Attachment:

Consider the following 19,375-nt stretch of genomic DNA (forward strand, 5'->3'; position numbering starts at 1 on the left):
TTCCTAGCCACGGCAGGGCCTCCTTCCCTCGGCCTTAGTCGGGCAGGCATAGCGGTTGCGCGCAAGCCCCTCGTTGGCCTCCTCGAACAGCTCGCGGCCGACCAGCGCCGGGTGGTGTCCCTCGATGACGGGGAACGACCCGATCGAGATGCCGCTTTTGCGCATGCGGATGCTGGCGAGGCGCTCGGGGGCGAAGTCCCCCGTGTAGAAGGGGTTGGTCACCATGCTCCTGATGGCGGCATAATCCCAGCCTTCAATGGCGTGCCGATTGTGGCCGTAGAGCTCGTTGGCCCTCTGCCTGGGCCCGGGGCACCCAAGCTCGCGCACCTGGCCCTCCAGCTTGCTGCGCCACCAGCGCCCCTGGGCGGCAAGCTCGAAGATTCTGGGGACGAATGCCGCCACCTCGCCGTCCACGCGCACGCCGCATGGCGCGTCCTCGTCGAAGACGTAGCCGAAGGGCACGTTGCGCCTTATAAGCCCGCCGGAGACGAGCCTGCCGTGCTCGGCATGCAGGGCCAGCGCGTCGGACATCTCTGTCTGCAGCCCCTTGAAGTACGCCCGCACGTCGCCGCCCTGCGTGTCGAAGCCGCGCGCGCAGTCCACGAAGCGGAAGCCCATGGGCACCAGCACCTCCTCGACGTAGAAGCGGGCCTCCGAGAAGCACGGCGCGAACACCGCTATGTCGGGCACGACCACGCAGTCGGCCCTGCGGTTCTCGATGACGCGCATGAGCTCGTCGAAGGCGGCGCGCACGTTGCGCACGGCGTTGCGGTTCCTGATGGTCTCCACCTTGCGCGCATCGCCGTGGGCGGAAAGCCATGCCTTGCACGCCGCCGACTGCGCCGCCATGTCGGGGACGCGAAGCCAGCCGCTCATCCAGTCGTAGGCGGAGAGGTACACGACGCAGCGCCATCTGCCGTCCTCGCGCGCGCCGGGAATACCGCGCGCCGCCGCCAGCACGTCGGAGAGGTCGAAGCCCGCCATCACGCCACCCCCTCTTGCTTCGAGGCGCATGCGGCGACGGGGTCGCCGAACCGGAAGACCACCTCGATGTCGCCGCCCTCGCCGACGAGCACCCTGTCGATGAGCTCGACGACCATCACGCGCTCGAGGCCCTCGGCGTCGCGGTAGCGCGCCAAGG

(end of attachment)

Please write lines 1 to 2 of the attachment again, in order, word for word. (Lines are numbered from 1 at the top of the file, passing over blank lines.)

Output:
Consider the following 19,375-nt stretch of genomic DNA (forward strand, 5'->3'; position numbering starts at 1 on the left):
TTCCTAGCCACGGCAGGGCCTCCTTCCCTCGGCCTTAGTCGGGCAGGCATAGCGGTTGCGCGCAAGCCCCTCGTTGGCCTCCTCGAACAGCTCGCGGCCGACCAGCGCCGGGTGGTGTCCCTCGATGACGGGGAACGACCCGATCGAGATGCCGCTTTTGCGCATGCGGATGCTGGCGAGGCGCTCGGGGGCGAAGTCCCCCGTGTAGAAGGGGTTGGTCACCATGCTCCTGATGGCGGCATAATCCCAGCCTTCAATGGCGTGCCGATTGTGGCCGTAGAGCTCGTTGGCCCTCTGCCTGGGCCCGGGGCACCCAAGCTCGCGCACCTGGCCCTCCAGCTTGCTGCGCCACCAGCGCCCCTGGGCGGCAAGCTCGAAGATTCTGGGGACGAATGCCGCCACCTCGCCGTCCACGCGCACGCCGCATGGCGCGTCCTCGTCGAAGACGTAGCCGAAGGGCACGTTGCGCCTTATAAGCCCGCCGGAGACGAGCCTGCCGTGCTCGGCATGCAGGGCCAGCGCGTCGGACATCTCTGTCTGCAGCCCCTTGAAGTACGCCCGCACGTCGCCGCCCTGCGTGTCGAAGCCGCGCGCGCAGTCCACGAAGCGGAAGCCCATGGGCACCAGCACCTCCTCGACGTAGAAGCGGGCCTCCGAGAAGCACGGCGCGAACACCGCTATGTCGGGCACGACCACGCAGTCGGCCCTGCGGTTCTCGATGACGCGCATGAGCTCGTCGAAGGCGGCGCGCACGTTGCGCACGGCGTTGCGGTTCCTGATGGTCTCCACCTTGCGCGCATCGCCGTGGGCGGAAAGCCATGCCTTGCACGCCGCCGACTGCGCCGCCATGTCGGGGACGCGAAGCCAGCCGCTCATCCAGTCGTAGGCGGAGAGGTACACGACGCAGCGCCATCTGCCGTCCTCGCGCGCGCCGGGAATACCGCGCGCCGCCGCCAGCACGTCGGAGAGGTCGAAGCCCGCCATCACGCCACCCCCTCTTGCTTCGAGGCGCATGCGGCGACGGGGTCGCCGAACCGGAAGACCACCTCGATGTCGCCGCCCTCGCCGACGAGCACCCTGTCGATGAGCTCGACGACCATCACGCGCTCGAGGCCCTCGGCGTCGCGGTAGCGCGCCAAGG